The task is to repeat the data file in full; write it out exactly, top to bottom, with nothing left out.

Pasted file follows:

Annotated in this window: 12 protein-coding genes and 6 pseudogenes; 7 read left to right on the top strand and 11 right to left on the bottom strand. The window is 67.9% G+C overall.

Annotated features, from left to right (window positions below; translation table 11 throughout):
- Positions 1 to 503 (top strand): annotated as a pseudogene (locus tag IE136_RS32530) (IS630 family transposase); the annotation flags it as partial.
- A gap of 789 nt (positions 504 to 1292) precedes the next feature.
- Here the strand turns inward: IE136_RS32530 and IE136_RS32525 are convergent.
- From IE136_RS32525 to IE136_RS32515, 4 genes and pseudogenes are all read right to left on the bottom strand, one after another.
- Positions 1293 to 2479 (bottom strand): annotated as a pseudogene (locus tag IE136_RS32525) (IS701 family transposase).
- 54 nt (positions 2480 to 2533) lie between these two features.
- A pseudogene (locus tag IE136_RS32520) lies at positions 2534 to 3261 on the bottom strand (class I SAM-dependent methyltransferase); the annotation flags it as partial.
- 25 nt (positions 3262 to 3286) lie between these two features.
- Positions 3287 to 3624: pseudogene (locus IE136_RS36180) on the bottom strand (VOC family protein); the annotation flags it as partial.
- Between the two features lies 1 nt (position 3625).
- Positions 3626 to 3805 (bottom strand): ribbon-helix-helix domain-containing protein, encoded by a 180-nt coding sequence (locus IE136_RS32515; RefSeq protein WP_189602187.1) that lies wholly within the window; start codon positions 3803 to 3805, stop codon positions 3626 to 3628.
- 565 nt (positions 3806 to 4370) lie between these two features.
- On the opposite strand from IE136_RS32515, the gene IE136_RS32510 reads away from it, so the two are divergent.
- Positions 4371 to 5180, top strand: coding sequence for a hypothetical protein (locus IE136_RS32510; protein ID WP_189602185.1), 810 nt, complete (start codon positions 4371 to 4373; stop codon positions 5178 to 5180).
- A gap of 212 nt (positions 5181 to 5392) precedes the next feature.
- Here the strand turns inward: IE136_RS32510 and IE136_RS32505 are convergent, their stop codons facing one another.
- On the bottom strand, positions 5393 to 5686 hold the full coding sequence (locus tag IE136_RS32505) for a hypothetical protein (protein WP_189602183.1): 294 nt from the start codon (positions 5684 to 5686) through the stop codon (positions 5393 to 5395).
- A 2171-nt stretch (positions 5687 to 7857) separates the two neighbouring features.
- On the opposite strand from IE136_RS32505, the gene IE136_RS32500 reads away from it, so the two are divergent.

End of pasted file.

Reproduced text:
Annotated in this window: 12 protein-coding genes and 6 pseudogenes; 7 read left to right on the top strand and 11 right to left on the bottom strand. The window is 67.9% G+C overall.

Annotated features, from left to right (window positions below; translation table 11 throughout):
- Positions 1 to 503 (top strand): annotated as a pseudogene (locus tag IE136_RS32530) (IS630 family transposase); the annotation flags it as partial.
- A gap of 789 nt (positions 504 to 1292) precedes the next feature.
- Here the strand turns inward: IE136_RS32530 and IE136_RS32525 are convergent.
- From IE136_RS32525 to IE136_RS32515, 4 genes and pseudogenes are all read right to left on the bottom strand, one after another.
- Positions 1293 to 2479 (bottom strand): annotated as a pseudogene (locus tag IE136_RS32525) (IS701 family transposase).
- 54 nt (positions 2480 to 2533) lie between these two features.
- A pseudogene (locus tag IE136_RS32520) lies at positions 2534 to 3261 on the bottom strand (class I SAM-dependent methyltransferase); the annotation flags it as partial.
- 25 nt (positions 3262 to 3286) lie between these two features.
- Positions 3287 to 3624: pseudogene (locus IE136_RS36180) on the bottom strand (VOC family protein); the annotation flags it as partial.
- Between the two features lies 1 nt (position 3625).
- Positions 3626 to 3805 (bottom strand): ribbon-helix-helix domain-containing protein, encoded by a 180-nt coding sequence (locus IE136_RS32515; RefSeq protein WP_189602187.1) that lies wholly within the window; start codon positions 3803 to 3805, stop codon positions 3626 to 3628.
- 565 nt (positions 3806 to 4370) lie between these two features.
- On the opposite strand from IE136_RS32515, the gene IE136_RS32510 reads away from it, so the two are divergent.
- Positions 4371 to 5180, top strand: coding sequence for a hypothetical protein (locus IE136_RS32510; protein ID WP_189602185.1), 810 nt, complete (start codon positions 4371 to 4373; stop codon positions 5178 to 5180).
- A gap of 212 nt (positions 5181 to 5392) precedes the next feature.
- Here the strand turns inward: IE136_RS32510 and IE136_RS32505 are convergent, their stop codons facing one another.
- On the bottom strand, positions 5393 to 5686 hold the full coding sequence (locus tag IE136_RS32505) for a hypothetical protein (protein WP_189602183.1): 294 nt from the start codon (positions 5684 to 5686) through the stop codon (positions 5393 to 5395).
- A 2171-nt stretch (positions 5687 to 7857) separates the two neighbouring features.
- On the opposite strand from IE136_RS32505, the gene IE136_RS32500 reads away from it, so the two are divergent.